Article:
One year ago, I posted the question, “Who does home care fall on?” I warned that COVID-19’s abrupt impact on home dynamics was falling disproportionately on girls, and particularly, girls of color in vulnerable communities.
Now, after one year in the shadow of a virus, the data is in: the pandemic has had a devastating toll on women. Some experts have referred to this as the “Care Economy,” “Pink pandemic” and “She-cession” because women have borne the brunt of the crisis by nearly every measure. The gender inequities that existed prior to the pandemic have worsened.
Our teens were not immune to the impacts of the virus either.
We recently conducted a needs and impact assessment with the more than 400 teens that we serve in the District and Montgomery County. Not only are they still struggling in the unequal balance of schoolwork and home, but it’s also causing them to question their futures.
Caregiving responsibilities are one of the biggest stressors on girls. Nearly 40% of the girls we surveyed reported difficulties managing their time with schoolwork. They have to navigate being students, children, siblings and caretakers in crowded home environments. The stress and competing needs led to 42% reporting that they are not sleeping at night because of worry and anxiety, and 55% being concerned about their futures.
Important progress is being made towards recovery, however, returning to normal would be a grave mistake. Now is the time to chart a new and equitable path for girls. To do so, we must look holistically and be brutally honest about their new normal and what they need to succeed.
For example, we recently partnered with NARAL Pro-Choice Maryland, to testify and successfully pass HB 00401 Educational Equity for Pregnant, Expectant, and Parenting Students, in the Maryland House. Among other provisions, the bill requires schools designate private lactation spaces that are not bathrooms or closests, determine an amended attendance policy for parents, and assist and advise in identifying safe, affordable, and reliable child care services–all of which contribute to educational success of teens.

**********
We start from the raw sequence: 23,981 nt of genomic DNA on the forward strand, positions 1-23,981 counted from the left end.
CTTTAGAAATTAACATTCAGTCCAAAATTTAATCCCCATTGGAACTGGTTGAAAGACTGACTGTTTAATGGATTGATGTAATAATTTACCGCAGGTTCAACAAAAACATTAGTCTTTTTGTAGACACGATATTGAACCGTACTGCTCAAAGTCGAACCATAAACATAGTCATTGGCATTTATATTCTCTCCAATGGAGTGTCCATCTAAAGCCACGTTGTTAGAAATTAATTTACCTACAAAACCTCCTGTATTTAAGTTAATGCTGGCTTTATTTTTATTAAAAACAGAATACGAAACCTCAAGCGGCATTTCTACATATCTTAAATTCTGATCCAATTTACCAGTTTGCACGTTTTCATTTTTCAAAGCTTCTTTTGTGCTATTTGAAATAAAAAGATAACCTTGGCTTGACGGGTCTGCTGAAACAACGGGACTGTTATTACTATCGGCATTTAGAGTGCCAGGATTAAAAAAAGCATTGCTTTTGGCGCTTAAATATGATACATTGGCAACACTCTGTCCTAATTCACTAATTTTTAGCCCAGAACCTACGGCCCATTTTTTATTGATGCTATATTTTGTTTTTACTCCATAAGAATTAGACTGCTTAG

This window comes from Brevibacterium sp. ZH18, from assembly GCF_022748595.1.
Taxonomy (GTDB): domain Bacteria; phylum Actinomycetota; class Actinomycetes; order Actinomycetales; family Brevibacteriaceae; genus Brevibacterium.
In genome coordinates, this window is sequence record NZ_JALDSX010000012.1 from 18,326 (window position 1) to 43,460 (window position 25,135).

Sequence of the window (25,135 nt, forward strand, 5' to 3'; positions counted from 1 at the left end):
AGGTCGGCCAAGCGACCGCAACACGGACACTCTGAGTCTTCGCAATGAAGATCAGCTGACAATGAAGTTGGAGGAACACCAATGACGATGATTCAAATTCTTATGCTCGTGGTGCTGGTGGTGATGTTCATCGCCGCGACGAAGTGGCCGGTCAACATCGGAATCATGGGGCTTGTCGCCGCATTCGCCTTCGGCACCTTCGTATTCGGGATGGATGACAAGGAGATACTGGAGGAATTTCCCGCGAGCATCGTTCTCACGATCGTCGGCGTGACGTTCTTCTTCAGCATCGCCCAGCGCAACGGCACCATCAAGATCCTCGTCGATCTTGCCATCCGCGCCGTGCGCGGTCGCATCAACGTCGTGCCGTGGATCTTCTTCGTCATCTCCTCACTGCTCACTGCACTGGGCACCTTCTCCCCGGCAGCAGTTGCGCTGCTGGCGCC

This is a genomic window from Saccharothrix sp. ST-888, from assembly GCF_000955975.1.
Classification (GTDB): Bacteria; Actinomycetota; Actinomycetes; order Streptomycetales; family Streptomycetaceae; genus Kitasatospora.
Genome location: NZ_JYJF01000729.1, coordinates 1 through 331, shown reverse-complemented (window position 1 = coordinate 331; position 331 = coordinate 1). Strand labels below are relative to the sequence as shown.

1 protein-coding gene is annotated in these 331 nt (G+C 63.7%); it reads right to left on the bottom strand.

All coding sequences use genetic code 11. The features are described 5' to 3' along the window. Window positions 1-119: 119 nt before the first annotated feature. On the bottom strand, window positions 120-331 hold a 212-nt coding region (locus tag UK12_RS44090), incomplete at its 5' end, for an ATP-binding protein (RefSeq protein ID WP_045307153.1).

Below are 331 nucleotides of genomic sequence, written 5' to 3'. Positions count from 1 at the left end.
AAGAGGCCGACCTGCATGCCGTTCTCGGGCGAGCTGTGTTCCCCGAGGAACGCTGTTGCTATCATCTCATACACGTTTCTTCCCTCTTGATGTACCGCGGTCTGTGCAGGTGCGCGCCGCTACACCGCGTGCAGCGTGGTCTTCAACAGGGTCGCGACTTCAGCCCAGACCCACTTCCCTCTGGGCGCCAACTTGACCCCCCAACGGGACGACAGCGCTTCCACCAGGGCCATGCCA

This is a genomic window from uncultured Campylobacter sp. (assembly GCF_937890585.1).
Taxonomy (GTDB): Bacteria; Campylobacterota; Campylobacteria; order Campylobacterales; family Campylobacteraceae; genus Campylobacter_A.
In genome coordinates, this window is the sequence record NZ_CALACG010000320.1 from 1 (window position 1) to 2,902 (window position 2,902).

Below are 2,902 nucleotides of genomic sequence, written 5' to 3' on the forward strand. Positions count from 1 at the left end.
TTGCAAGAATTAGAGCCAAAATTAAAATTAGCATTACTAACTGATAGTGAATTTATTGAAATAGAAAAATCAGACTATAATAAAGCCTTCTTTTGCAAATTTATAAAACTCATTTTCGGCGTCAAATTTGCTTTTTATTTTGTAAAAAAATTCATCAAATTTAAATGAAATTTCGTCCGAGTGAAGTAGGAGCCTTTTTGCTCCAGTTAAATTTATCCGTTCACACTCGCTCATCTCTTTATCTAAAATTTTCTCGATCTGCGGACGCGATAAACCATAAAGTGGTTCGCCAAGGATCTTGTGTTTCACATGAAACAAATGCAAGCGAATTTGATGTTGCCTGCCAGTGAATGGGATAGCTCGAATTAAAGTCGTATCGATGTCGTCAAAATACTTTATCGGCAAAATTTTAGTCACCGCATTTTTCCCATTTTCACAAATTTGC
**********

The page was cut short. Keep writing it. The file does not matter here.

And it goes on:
Future plans, programs, and policies for girls must center new caregiving responsibilities, include scaled up investment in care infrastructure, and address the trauma that they’ve experienced so that young girls can fully participate in recovery. Furthermore, we must invest in and listen to groups, organizations, and leaders that specialize in culturally competent care, especially those that work directly with Black, Indigenous, and communities of color.
Like many of us, girls have risen to the occasion, despite the hardships, because their friends, families, and communities required them to. It’s on us to make sure that they don’t slip through the cracks.
Siobhan Davenport is President and CEO of Crittenton Services of Greater Washington and has more than 16 years of experience working with youth that face structural barriers. With her leadership, CSGW launched its Declare Equity Initiative, focused on the inequities that girls of color face in schools through D.C. Metropolitan Area.